|Airport and border closures could cost Lebanon dearly
|'The first casualty will be tourism' - economist
The continued closure of Beirut's Rafik Hariri International Airport and all ground outlets leading to Syria will cause heavy losses to the economy, economists and bankers warned on Thursday. "If the airport remains closed for a few more days or weeks then the first casualty will be tourism in Lebanon," economist Elie Yashoui told The Daily Star.
Hizbullah and Amal supporters blocked all roads leading to the airport on Wednesday to pressure the government of Prime Minister Fouad Siniora to abandon early decisions to remove the security chief of the airport and seize all the so-called "illegal telephone lines" that are used for military purposes.
Responding to the closure of the airport roads, supporters of the Future Movement blocked the roads leading to Al-Masnaa highway, cutting trade links with Syria.
Yashoui said that Lebanon could lose $1 billion in revenues if the airport remained closed for few weeks.
"The airport is a vital route as millions of tourists and businessmen travel each year to and from it," Yashoui said.
Lebanon depends heavily on tourism and exports to boost the balance of payments and inject badly needed cash into the country. The country also exports most of its agricultural and industrial goods though Syria and this means that producers will have to find other, more expensive routes to ship their products.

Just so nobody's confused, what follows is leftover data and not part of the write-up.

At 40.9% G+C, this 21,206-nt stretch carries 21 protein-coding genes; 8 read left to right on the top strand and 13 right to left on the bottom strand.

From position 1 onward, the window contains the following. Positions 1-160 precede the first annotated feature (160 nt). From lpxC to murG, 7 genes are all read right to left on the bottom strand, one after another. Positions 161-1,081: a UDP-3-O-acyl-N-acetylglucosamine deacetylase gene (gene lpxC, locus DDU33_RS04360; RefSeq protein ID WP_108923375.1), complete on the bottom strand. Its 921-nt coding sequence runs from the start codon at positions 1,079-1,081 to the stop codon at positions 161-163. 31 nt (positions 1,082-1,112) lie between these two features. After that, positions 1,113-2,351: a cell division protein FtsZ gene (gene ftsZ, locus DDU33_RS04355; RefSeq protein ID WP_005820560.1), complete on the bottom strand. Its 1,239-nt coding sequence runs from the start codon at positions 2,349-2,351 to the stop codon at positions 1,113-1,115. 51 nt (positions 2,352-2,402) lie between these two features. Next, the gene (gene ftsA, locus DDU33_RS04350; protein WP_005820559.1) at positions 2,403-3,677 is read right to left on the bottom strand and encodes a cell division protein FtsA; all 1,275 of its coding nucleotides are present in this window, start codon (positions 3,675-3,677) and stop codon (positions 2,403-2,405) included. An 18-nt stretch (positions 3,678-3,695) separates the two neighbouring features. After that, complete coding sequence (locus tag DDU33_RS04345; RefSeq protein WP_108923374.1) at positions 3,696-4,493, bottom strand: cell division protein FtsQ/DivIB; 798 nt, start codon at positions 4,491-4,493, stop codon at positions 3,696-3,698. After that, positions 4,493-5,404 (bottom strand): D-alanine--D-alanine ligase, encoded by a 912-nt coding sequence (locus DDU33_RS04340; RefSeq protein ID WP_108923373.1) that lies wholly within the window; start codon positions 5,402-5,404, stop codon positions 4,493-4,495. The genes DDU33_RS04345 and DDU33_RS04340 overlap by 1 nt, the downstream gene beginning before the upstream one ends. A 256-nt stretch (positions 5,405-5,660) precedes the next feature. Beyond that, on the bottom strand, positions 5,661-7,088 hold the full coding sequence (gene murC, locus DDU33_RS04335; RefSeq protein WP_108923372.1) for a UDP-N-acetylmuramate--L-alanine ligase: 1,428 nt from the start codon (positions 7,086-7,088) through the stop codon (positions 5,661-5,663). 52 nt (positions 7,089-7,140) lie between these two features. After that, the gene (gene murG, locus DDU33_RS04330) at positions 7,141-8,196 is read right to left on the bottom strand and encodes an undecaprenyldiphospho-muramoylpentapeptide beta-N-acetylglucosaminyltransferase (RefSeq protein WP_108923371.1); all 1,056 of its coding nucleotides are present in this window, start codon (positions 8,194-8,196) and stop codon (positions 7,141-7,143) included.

Alan Wanna, the head of finance at Byblos Bank, said there was not yet panic in the market, adding that demand for the US dollar was very limited.
"So far Lebanese depositors are not converting their pounds to dollars," Wanna said.
But the banker warned that this could change if politicians escalated the crisis.
"If the leaders refuse to start a dialogue and insist on escalating the situation the pressure on the local currency will increase," Wanna said.
Bank Audi said in its last report that the dollar was again on offer in higher volumes during this three-day week, compared to the previous four-day week. The Central Bank continued to intervene as a buyer of the greenback surpluses at LL1,512.5 on Tuesday and Wednesday, yet it lowered its intervention rate to LL1,512 on Friday, for the first time since the summer 2006 war with Israel.
The commercial banks traded the US dollar at a rate hovering between LL1,512.5 and LL1,513.5.
Within this context, the Central Bank continued to increase its foreign assets to reach $13.94 billion at end-April 2008, growing by $395 million during the second half of April.
Saad Andary, the deputy general manager of Bank of Beirut and the Arab Countries, said that the tense situation has apparently kept many bank customers at home.
"We did not see many people buying dollars. As a matter of fact the Central Bank offered large dollar quantities in the market but many depositors preferred to hang on their local currencies," Andary said.
Another banker noted that Lebanon had endure a far more difficult experience during the 2006 war.
"The Lebanese are accustomed to the political rhetoric and two days of clashes will not induce to transfer their money outside the country," the banker argued.
He added that Lebanese expatriates had not stop sending remittances to Lebanon at the peak of the war and predicted that this was not going to change now.
The Daily Star